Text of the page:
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Vintage California Cuisine: 300 Recipes from the First Cookbooks Published in the Golden State


Texas Peppers: The Jalapeno Cookbook
By Peggy Struble

The Chile Pepper Encyclopedia: Everything You'll Ever Need To Know About Hot Peppers, With More Than 100 Recipes
Dave DeWitt

Peppers: A Cookbook
By Robert Berkley







Two Takes on Jalapeno Peppers

Jalapeno Jelly
Jalapeno and Cilantro Soup

here are hundreds of pepper flavors in the world – don’t be afraid to try them all!" advises Robert Berkley, author of Peppers: A Cookbook.

That's brave advice, given that some peppers are hot enough to set the partaker's culinary tract afire. But Berkley helpfully arranges the 49 recipes in the book by the degree of heat of the finished dish. If you don’t have an iron-clad throat, you can skip the back section of the book, home of such "very hot" concoctions as Cayenne Mayonnaise and Habanero Pepper, Onion and Coriander Chutney.

To further help in distinguishing mild, medium and hot peppers, the book contains full-color photographs of 19 common varieties, as part of an introductory section filled with tips on how to select and prepare them.

The following recipe comes from the "medium" section of the book.

Jalapeno Jelly
(makes 1-1/2 cups)

6-8 fresh jalapeno peppers, seeded and chopped
2 cups white vinegar
cup sugar

1. Place all ingredients in a nonreactive saucepan and bring to a boil. Reduce to low heat and simmer for about an hour, until mixture is thick.

2. Cool slightly and puree in a blender or food processor. Pour into a jar and allow to cool completely. Cover and refrigerate overnight before serving. Will keep for several weeks in the refrigerator.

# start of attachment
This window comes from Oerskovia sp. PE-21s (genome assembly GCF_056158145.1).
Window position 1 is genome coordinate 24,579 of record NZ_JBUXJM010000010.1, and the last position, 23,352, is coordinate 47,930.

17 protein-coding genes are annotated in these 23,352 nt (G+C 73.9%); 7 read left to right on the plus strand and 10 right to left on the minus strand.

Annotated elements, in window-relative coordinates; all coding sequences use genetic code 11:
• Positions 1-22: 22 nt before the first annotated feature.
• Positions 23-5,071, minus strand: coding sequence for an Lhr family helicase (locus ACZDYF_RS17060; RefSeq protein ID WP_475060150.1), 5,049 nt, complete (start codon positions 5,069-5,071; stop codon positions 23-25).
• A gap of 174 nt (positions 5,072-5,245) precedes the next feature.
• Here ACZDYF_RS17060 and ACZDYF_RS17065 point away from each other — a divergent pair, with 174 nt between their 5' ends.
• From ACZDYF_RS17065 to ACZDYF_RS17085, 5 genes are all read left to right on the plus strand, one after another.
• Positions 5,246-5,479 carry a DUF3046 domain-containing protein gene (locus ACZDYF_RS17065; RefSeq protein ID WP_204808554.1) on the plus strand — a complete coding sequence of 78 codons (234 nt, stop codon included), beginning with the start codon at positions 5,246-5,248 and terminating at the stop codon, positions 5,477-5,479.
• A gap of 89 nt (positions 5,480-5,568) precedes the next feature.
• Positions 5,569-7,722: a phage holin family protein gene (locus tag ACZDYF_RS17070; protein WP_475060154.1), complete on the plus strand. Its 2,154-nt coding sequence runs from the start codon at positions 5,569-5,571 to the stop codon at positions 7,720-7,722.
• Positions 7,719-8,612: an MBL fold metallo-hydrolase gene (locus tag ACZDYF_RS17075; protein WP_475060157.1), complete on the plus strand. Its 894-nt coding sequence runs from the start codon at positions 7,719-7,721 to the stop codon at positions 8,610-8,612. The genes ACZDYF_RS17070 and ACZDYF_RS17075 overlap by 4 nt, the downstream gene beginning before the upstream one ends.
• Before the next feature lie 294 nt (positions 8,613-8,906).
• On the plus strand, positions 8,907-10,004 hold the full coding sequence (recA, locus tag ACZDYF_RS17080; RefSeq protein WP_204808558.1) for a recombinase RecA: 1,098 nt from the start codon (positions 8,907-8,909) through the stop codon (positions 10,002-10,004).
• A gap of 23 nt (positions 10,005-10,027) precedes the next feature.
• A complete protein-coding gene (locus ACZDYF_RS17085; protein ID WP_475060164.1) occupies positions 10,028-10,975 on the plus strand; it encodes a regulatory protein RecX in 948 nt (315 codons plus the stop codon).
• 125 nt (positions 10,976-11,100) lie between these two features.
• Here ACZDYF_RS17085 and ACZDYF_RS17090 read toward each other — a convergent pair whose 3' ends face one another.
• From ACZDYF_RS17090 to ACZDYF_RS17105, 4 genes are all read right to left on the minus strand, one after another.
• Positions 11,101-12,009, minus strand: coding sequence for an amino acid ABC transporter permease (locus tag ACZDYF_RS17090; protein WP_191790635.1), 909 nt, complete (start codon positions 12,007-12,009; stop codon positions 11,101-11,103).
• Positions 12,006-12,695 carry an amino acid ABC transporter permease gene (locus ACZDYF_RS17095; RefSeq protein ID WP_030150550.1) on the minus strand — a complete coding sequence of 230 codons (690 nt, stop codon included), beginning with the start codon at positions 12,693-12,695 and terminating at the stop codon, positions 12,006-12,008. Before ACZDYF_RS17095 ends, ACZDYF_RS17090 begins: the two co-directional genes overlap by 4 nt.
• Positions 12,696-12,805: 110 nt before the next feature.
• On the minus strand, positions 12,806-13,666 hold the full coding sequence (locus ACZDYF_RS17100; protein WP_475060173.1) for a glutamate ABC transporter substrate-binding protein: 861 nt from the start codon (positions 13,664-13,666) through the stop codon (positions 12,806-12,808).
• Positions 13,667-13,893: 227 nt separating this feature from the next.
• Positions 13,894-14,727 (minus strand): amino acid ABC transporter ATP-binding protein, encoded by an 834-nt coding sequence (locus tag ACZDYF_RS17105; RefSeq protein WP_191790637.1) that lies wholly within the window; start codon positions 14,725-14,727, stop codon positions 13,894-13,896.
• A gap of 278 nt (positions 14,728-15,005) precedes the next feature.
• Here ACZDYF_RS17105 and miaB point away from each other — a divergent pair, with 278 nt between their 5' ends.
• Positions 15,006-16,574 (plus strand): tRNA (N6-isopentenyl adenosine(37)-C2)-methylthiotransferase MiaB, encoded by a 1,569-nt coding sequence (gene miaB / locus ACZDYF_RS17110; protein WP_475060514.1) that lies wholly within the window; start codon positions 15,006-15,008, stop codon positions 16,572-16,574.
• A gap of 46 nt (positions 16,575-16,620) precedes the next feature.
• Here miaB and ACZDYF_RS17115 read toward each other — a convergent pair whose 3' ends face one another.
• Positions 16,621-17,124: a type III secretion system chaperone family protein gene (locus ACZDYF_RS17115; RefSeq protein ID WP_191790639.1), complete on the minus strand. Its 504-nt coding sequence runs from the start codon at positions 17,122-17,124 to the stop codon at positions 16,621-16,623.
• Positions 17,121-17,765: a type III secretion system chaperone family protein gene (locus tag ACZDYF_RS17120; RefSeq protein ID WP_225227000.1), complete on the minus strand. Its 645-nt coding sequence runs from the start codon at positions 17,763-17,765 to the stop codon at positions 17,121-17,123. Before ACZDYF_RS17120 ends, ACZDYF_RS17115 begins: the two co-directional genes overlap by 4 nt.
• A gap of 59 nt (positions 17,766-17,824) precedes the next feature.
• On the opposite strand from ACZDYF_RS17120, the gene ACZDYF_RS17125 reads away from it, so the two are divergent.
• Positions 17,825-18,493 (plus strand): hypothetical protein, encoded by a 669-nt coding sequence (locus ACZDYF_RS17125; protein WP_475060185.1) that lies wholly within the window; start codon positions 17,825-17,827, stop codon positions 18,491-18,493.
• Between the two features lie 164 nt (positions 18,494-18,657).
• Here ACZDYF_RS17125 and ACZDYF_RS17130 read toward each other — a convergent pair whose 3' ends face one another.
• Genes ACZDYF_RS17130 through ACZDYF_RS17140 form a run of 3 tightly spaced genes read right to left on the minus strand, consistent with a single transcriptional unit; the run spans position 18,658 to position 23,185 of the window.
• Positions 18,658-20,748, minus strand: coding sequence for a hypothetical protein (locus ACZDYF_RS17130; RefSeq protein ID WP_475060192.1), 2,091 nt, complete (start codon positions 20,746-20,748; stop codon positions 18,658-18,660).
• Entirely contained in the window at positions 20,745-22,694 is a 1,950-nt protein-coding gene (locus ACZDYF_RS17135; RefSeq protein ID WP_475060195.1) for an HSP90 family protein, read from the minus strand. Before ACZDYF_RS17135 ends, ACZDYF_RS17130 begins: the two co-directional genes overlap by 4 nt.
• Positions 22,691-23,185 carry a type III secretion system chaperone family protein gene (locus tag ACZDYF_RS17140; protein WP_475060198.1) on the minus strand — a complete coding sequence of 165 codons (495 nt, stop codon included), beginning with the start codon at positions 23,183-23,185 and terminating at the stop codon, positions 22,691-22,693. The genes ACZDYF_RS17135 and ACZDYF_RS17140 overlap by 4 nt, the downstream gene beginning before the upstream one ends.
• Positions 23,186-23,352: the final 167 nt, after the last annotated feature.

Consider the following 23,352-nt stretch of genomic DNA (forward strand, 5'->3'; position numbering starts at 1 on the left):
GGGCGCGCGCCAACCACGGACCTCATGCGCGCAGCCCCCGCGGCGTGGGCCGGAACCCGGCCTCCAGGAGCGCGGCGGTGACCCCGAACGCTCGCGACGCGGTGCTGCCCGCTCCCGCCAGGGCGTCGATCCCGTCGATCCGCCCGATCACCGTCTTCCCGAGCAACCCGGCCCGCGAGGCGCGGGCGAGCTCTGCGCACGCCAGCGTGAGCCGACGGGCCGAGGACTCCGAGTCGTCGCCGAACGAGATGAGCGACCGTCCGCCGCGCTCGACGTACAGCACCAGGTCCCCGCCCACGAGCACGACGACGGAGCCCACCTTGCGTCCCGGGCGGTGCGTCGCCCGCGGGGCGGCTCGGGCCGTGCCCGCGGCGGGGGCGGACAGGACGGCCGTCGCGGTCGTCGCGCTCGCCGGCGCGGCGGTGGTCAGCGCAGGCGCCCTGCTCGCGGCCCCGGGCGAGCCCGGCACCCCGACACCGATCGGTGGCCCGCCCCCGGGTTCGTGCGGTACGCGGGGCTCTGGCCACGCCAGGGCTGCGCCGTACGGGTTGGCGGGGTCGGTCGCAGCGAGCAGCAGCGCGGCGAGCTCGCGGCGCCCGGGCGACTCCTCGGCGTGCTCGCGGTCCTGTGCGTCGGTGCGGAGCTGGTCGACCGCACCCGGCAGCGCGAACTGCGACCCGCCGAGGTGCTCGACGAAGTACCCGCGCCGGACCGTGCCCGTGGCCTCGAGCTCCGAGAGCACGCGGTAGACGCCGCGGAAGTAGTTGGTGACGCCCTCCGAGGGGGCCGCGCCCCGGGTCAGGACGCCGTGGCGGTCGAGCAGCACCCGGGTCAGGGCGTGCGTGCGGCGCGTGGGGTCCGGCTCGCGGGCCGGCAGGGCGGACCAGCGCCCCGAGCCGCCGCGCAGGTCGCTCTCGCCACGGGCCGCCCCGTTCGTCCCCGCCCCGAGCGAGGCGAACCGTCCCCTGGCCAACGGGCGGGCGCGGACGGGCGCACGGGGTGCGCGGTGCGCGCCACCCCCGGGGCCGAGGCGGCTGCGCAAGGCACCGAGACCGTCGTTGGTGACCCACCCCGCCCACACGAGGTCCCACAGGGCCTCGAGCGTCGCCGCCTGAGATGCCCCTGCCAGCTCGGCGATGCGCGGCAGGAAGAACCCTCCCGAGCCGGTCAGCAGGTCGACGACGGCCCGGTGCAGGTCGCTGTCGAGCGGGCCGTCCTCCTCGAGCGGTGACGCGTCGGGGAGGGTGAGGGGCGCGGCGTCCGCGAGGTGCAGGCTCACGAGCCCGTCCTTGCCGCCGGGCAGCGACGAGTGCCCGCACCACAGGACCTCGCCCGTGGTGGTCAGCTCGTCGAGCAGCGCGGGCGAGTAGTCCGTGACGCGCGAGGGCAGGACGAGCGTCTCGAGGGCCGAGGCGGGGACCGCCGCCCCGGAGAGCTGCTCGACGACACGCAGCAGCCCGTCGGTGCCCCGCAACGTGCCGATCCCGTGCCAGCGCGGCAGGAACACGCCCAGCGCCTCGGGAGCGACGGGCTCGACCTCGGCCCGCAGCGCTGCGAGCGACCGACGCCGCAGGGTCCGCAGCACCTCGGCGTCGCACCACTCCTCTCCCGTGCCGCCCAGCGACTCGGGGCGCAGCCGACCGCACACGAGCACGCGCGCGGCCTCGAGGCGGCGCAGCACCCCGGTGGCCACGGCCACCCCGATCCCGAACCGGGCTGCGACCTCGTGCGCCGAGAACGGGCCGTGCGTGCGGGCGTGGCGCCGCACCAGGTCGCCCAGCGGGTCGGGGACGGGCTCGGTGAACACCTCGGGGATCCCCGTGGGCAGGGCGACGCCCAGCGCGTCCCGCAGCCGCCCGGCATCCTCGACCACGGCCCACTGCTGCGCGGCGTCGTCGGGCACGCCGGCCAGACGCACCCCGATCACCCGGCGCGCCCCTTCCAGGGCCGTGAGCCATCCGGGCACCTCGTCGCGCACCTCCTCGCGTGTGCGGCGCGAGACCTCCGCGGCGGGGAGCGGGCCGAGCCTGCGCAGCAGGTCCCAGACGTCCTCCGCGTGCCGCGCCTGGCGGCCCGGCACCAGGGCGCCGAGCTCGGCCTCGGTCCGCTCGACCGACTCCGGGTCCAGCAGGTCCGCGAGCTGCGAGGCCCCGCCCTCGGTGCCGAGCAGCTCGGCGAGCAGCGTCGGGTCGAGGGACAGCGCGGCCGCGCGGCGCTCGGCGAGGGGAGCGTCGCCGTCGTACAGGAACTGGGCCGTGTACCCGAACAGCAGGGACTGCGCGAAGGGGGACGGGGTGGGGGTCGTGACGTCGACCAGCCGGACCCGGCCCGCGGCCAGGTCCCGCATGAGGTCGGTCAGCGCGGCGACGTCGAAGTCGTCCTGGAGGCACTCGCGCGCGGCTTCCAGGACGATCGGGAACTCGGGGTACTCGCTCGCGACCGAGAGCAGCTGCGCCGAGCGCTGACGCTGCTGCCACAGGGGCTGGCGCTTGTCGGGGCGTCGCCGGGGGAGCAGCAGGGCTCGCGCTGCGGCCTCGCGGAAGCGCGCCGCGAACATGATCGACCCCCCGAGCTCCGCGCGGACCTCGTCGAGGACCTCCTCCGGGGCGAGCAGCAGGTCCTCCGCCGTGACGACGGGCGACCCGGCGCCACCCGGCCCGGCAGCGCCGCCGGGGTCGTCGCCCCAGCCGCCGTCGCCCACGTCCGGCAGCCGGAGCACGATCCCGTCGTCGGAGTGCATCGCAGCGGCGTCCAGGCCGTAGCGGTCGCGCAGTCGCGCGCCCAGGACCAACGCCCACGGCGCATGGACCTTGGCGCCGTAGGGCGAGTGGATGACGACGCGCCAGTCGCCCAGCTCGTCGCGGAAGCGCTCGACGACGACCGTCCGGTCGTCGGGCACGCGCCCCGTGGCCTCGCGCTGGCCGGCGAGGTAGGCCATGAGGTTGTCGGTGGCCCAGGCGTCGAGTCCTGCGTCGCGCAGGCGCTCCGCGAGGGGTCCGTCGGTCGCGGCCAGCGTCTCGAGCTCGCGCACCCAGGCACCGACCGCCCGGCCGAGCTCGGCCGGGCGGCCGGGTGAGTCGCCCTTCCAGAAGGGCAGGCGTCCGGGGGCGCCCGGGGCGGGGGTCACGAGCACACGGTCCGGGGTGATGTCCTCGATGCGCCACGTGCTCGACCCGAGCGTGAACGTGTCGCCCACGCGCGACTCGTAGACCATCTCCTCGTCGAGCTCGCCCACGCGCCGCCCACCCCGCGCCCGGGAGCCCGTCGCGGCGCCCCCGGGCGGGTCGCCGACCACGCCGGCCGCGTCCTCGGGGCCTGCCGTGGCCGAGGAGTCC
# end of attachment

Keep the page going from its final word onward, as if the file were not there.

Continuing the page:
Reata restaurant, in Fort Worth, Texas, apparently hasn’t heard Gerlach’s explanation that the chief virtue of peppers is that they are low-fat fare. The restaurant’s recipe for creamy jalapeno and cilantro soup is regularly reprinted, in response to readers' requests, in the Fort Worth Star Telegram. It tips the scales at more than 900 calories per cup.

Jalapeno And Cilantro Soup

2 tbsp corn oil
3 jalapenos, diced
1/2 Spanish onion, diced
1 avocado, peeled and diced
16-ounce can tomatoes in juice, diced
8 cups heavy cream
Salt, to taste
Black pepper, to taste
White pepper, to taste
1/2 tsp finely diced garlic
1/2 bunch chopped cilantro

1. Heat oil and saute jalapenos and onion. Add avocado and tomatoes and their juice and bring to a boil.

2. Add all remaining ingredients and reduce, over a happy simmer, by 25 percent. You’ll end up with about 8 to 8-1/2 cups.

3. Adjust seasonings and stir in cilantro. Serve immediately.

4. If you prepare this soup in advance, reheat in the top of a double boiler and don’t stir in the cilantro until ready to serve.

Copyright 2005 Seasonal Chef